|Assessment Area||Points Possible||Example Building|
|SOURCE: Green Globes (2012).|
globes. Thus, the example building in Table 2.1 achieved more than 55 percent of the points possible and certification at the level of two green globes.
The Green Globes certification is based upon a Web-based, interactive questionnaire and a third-party onsite assessment. The third-party assessment can also include review of compliance with Executive Order 13423, Guiding Principles for Federal Leadership in High Performance and Sustainable Buildings. In addition, Green Globes life-cycle assessment credit calculator is offered to help architects and engineers understand various life-cycle environmental impacts of building assemblies (Air Quality Sciences, 2009).
A 2006 report published by the University of Minnesota found that “given their common roots and similar goals … more similarities than differences exist” between the two systems (Smith et al., 2006, p. 2). Nonetheless, the authors concluded that noteworthy differences in process and content remain. The two systems attach differing values to certain aspects of green building, expressed by moderately dissimilar point allocations, especially at the lower levels of assessment.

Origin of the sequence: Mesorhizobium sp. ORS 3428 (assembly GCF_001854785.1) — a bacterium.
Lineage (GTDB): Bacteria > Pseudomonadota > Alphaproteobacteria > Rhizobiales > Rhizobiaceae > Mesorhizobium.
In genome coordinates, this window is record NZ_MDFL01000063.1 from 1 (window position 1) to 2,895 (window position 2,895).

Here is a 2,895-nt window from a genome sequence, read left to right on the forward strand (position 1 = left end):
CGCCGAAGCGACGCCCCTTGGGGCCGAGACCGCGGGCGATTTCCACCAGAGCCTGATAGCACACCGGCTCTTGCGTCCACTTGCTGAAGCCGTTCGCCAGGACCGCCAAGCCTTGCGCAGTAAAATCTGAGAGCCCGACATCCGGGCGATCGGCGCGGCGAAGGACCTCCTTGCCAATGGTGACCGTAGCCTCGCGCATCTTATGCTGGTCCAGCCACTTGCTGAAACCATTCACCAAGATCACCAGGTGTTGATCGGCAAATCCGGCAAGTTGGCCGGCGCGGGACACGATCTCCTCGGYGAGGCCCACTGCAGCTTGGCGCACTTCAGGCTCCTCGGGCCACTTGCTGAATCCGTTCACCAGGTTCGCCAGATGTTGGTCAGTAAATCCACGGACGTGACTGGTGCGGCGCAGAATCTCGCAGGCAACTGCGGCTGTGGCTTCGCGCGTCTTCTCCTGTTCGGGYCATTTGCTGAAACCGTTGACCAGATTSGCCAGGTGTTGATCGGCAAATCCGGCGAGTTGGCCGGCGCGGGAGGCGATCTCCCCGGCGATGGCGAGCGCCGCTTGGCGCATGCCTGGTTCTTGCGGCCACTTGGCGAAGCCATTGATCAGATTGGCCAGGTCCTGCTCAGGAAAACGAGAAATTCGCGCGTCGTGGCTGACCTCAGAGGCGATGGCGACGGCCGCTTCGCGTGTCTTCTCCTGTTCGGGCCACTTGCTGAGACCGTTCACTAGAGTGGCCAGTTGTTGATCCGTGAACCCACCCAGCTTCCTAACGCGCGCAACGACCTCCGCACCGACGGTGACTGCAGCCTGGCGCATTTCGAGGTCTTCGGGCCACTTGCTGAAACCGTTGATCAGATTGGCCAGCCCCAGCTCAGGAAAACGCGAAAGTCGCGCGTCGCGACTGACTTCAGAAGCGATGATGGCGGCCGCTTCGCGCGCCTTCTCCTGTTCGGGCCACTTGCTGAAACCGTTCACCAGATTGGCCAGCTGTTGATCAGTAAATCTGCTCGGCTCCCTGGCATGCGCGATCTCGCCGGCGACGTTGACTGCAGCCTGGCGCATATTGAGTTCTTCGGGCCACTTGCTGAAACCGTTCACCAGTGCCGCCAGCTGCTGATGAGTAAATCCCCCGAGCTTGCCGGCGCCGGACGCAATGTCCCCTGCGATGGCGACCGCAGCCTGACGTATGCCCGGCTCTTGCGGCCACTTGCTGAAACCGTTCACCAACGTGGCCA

For example, LEED requires a minimum performance level in categories such as energy use, erosion control, and indoor air quality, among others, while similar action in Green Globes earns points toward certification. Different strategies of point allocations translate into trade-offs between flexibility and prescription between the two systems (Smith et al., 2006).
Bryan and Skopek (2008) attempted to compare the environmental attributes of the LEED-NC and the Green Globes-New Construction systems by looking at seven dual-certified buildings and their official submission summaries. They noted that the two systems addressed slightly different levels of detail but had a similar rating nomenclature, as shown in Table 2.2. (It is important to note that Bryan and Skopek reviewed LEED when it was still a 69-point system, not the current 100-point system.)
The authors found that although both systems were similar in regards to the number of credits and point assignments to each category, LEED had six categories while Green Globes had seven. In addition, LEED had an innovative and design process category, while Green Globes had a category for project management (Bryan and Skopek, 2008).